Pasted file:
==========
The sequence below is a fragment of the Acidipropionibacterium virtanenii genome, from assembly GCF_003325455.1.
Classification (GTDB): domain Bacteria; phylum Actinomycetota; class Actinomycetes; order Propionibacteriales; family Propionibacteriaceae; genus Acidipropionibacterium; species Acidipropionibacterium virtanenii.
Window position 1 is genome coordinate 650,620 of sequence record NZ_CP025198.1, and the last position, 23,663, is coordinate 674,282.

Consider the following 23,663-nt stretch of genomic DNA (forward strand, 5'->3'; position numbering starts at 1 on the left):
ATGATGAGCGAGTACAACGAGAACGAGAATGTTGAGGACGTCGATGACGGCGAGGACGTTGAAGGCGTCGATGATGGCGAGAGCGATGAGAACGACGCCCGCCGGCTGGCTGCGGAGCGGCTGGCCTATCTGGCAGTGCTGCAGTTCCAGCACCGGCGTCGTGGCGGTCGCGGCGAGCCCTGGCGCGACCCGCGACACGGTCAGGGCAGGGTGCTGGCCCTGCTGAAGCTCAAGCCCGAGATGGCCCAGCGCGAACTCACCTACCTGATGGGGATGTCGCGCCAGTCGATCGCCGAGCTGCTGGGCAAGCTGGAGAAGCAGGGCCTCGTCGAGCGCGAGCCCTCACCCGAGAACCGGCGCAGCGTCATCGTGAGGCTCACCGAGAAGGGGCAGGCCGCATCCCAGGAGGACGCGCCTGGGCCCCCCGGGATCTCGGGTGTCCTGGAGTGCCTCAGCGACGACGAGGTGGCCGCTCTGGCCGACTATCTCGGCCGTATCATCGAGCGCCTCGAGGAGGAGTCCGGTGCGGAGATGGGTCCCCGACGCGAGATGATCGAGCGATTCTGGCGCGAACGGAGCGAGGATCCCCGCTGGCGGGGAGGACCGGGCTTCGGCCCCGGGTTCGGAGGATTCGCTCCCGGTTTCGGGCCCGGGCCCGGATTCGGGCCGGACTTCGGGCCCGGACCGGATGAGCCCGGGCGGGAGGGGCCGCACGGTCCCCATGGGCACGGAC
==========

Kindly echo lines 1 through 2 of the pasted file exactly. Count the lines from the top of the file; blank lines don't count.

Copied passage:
The sequence below is a fragment of the Acidipropionibacterium virtanenii genome, from assembly GCF_003325455.1.
Classification (GTDB): domain Bacteria; phylum Actinomycetota; class Actinomycetes; order Propionibacteriales; family Propionibacteriaceae; genus Acidipropionibacterium; species Acidipropionibacterium virtanenii.